I don’t believe we need any new rules, or meetings, or organizations…or poems (sorry). I believe we just need to enforce the RULES that already exist. Dogs ARE NOT ALLOWED on the ballfields. Period. And there should be strict enforcement, with really serious consequences, if people don’t abide by these rules.
    I am a long-term North End resident who is sick and tired of my neighborhood being covered in dog waste, both solid and liquid. It is disgusting and it really needs to stop.

    1. Last time I checked, the ballfield had a sign that said NO DOGS . . . but nobody enforces it. Aside from the inhumanity in having a dog in the city where they get no fresh air, dog owners should be forced to pay an additional tax. $500 a year or something.

      1. “Aside from the inhumanity in having a dog in the city where they get no fresh air, dog owners should be forced to pay an additional tax. $500 a year or something.”

        Does that mean we get to tax people with children, too? I believe they’re lacking the fresh air, as well. How inhumane! They should be in the suburbs with big yards and clean air…

        Do you see how ridiculous your argument is? My dog gets more attention and exercise in the city than any dog I know in the suburbs. Dogs in the suburbs sit in houses all day and get let out in fenced yards. Many lack the true exercise of an actual walk each day.

        1. I think you’re a little hung up on the fresh air bit. That’s great that your dog gets a lot of attention. A round of applause to you! Of course, you don’t say how many dogs you know in the suburbs so your boasting may be nothing more than fallacy!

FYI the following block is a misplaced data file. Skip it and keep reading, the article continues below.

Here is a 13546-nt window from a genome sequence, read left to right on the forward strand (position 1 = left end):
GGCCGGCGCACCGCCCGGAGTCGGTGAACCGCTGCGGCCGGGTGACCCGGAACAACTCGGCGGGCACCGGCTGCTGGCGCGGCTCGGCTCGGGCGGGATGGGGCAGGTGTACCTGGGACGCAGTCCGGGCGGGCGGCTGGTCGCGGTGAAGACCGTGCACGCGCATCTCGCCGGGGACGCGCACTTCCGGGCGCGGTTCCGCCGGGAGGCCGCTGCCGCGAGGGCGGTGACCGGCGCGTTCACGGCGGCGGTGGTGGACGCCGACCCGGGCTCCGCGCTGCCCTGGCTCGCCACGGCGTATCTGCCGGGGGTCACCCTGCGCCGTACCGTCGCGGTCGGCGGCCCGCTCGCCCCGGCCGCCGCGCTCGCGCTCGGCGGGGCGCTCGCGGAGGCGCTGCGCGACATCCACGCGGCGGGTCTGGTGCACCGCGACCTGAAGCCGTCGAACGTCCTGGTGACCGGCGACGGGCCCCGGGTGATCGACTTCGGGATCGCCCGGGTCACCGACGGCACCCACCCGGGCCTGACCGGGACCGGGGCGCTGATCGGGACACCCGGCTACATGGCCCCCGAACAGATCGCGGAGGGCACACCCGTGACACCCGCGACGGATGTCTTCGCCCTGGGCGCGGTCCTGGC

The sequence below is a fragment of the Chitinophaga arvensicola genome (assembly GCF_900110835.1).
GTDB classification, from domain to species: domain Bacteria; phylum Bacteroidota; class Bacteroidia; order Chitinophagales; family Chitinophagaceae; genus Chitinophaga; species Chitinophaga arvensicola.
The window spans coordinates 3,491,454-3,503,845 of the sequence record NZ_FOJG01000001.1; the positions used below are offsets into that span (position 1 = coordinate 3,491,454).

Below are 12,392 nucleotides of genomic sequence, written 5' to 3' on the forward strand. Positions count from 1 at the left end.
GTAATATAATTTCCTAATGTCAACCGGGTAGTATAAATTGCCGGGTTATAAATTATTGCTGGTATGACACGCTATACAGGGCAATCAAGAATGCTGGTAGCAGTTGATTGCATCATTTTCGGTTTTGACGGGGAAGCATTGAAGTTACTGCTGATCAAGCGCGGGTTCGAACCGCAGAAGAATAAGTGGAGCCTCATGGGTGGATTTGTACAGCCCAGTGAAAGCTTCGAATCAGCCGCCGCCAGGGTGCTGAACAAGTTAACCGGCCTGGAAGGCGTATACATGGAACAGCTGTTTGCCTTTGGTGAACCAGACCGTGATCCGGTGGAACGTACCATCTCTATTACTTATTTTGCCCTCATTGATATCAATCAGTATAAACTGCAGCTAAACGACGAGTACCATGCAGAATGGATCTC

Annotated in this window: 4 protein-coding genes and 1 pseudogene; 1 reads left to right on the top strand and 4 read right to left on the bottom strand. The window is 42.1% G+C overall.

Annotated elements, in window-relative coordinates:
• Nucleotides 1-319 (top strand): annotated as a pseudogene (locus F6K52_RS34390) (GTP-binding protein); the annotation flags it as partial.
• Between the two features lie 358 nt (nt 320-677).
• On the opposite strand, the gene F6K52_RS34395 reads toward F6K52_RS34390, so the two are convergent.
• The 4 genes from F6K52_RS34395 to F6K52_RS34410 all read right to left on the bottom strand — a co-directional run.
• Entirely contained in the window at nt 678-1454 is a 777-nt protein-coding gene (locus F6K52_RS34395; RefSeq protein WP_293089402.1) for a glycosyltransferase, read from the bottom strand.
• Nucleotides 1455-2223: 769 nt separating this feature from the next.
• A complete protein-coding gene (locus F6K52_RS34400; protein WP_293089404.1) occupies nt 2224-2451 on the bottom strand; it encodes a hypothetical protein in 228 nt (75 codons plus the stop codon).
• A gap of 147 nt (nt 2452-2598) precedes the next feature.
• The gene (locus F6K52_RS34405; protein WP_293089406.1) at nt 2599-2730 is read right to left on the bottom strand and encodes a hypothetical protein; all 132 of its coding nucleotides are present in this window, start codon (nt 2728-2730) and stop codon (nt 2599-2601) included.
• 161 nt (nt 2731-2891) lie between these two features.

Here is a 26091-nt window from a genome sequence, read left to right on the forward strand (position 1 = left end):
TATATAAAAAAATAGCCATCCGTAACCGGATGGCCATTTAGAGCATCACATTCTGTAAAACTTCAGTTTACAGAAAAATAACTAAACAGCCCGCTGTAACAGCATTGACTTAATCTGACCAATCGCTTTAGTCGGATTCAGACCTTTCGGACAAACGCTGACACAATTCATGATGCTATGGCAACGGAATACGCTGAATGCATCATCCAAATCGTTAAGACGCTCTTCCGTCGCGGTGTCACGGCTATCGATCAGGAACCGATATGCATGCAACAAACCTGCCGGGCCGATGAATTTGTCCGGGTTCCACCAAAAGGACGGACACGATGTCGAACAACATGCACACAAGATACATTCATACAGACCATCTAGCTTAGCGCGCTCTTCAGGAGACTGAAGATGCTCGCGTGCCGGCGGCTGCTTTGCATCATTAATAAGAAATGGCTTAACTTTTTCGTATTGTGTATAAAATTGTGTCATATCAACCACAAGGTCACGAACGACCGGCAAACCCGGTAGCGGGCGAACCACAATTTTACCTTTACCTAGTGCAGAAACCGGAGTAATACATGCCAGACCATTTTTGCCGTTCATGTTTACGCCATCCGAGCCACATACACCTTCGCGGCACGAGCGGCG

The comment is directed at dog owners who do not clean up after their dogs. I would bet most dog owners are responsible — but the dog sh*t left behind speaks for itself.

          Kids don’t defecate and urinate on the streets and in the parks waiting for city workers to clean up after them. If they did, I would think a tax on parents would make sense.

          1. Thanks for the round of applause, I appreciate it…even though it’s sarcastic. The street I grew up on in the ‘burbs (and still frequent) had 9 houses with 7 dogs. I was the only one to ever walk my dog in the ‘burbs. I never saw the others leave their yards (they were always alone in their yards, too). So it’s not a fallacy. I could continue to recount #s about the various streets and houses I walked by with other dog stats…but I’m sure those are unnecessary.

            That’s funny that you say kids don’t defecate or urinate on the streets and in the parks – I’ve seen local kids (teens) urinating in public. Polluting, as well, by leaving their beer cans and trash behind when they drink behind the buildings/by the waterfront during good weather.

            Should we tax all parents because of a few bad/irresponsible kids? No. Similarly, we should not tax all pet owners because of a few irresponsible ones. We should work to fix the problem, rather than point the finger at a whole group.

            We can get hung up on things…or we can work together to solve the problem. I think RUFF is working hard to educate owners and to get people to be more responsible. I bet the same individuals leaving their trash out on non-trash days are the ones who could give a crap (hah?) about picking up their dog’s crap.